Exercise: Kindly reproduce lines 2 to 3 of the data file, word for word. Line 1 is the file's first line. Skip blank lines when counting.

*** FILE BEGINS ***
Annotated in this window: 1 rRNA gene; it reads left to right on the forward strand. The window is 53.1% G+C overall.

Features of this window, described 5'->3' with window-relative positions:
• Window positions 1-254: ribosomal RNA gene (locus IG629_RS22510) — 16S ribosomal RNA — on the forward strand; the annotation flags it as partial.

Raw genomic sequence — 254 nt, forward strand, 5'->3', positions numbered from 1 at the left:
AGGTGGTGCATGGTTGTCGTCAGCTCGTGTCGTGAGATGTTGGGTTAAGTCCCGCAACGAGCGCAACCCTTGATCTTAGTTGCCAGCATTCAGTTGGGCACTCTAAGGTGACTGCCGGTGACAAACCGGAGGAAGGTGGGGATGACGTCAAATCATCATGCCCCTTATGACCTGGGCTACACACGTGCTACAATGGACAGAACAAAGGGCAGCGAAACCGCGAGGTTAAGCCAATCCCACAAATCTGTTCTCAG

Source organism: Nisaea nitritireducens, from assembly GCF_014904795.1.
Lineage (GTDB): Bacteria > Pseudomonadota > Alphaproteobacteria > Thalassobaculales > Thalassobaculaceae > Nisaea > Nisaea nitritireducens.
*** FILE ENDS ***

Features of this window, described 5'->3' with window-relative positions:
• Window positions 1-254: ribosomal RNA gene (locus IG629_RS22510) — 16S ribosomal RNA — on the forward strand; the annotation flags it as partial.